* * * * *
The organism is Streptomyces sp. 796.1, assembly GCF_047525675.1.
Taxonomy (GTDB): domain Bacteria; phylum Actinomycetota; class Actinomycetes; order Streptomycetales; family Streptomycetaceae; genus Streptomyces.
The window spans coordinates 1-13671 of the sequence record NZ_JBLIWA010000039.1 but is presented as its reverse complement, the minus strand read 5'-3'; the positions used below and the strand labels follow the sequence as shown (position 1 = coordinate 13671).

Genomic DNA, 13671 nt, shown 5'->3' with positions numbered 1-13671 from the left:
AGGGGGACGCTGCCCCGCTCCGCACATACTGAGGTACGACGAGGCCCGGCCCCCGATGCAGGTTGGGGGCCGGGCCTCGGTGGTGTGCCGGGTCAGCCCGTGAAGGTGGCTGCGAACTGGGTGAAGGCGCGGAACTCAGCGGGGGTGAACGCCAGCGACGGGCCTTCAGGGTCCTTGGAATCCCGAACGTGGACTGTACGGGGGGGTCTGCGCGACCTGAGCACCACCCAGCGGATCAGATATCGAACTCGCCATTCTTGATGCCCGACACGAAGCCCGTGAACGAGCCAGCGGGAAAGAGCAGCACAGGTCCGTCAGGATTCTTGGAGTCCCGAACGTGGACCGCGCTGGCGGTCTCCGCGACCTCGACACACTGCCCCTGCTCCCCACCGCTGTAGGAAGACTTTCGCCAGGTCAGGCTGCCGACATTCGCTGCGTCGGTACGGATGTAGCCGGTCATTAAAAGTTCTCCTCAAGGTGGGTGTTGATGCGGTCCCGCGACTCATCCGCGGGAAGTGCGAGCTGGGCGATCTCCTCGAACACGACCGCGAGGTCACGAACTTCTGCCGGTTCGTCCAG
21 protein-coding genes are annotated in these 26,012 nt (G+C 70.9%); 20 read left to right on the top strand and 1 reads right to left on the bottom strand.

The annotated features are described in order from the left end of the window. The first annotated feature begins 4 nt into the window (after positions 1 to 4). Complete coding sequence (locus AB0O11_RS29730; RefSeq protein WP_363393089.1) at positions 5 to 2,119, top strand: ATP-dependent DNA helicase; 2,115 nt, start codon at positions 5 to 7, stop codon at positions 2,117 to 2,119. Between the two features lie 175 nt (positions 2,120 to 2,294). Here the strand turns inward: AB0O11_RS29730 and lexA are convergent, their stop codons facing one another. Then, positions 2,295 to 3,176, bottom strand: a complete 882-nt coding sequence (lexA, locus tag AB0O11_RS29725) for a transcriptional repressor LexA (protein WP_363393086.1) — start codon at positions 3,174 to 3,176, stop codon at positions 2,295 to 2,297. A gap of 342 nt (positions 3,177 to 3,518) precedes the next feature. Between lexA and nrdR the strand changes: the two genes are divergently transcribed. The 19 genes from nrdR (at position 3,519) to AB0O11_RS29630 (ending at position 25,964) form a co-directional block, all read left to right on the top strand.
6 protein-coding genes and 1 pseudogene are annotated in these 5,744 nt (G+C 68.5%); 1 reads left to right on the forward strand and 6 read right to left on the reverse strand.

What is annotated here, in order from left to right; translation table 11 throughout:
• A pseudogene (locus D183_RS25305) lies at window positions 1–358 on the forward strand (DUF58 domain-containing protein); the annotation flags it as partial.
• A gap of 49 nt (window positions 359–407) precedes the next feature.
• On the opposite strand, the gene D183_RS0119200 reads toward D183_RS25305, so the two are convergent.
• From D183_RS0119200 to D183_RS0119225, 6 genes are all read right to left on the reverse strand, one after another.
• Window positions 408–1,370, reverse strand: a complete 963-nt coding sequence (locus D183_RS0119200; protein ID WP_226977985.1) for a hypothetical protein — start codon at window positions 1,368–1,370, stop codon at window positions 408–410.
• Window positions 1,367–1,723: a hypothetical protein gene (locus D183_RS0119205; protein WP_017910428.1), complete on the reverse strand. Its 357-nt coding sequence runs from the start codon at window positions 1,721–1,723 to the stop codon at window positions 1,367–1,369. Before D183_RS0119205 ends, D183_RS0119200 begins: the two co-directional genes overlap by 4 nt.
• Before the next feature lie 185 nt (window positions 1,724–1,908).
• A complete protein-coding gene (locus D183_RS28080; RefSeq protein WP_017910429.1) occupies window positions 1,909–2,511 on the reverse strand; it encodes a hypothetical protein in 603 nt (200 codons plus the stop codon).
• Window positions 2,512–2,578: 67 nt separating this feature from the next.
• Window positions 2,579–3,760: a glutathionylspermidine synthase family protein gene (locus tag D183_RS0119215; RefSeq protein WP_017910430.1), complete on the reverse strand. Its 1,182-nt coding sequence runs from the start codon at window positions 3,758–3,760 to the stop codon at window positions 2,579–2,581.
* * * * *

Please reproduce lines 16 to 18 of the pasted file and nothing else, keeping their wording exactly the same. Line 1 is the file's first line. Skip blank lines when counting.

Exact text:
• Before the next feature lie 185 nt (window positions 1,724–1,908).
• A complete protein-coding gene (locus D183_RS28080; RefSeq protein WP_017910429.1) occupies window positions 1,909–2,511 on the reverse strand; it encodes a hypothetical protein in 603 nt (200 codons plus the stop codon).
• Window positions 2,512–2,578: 67 nt separating this feature from the next.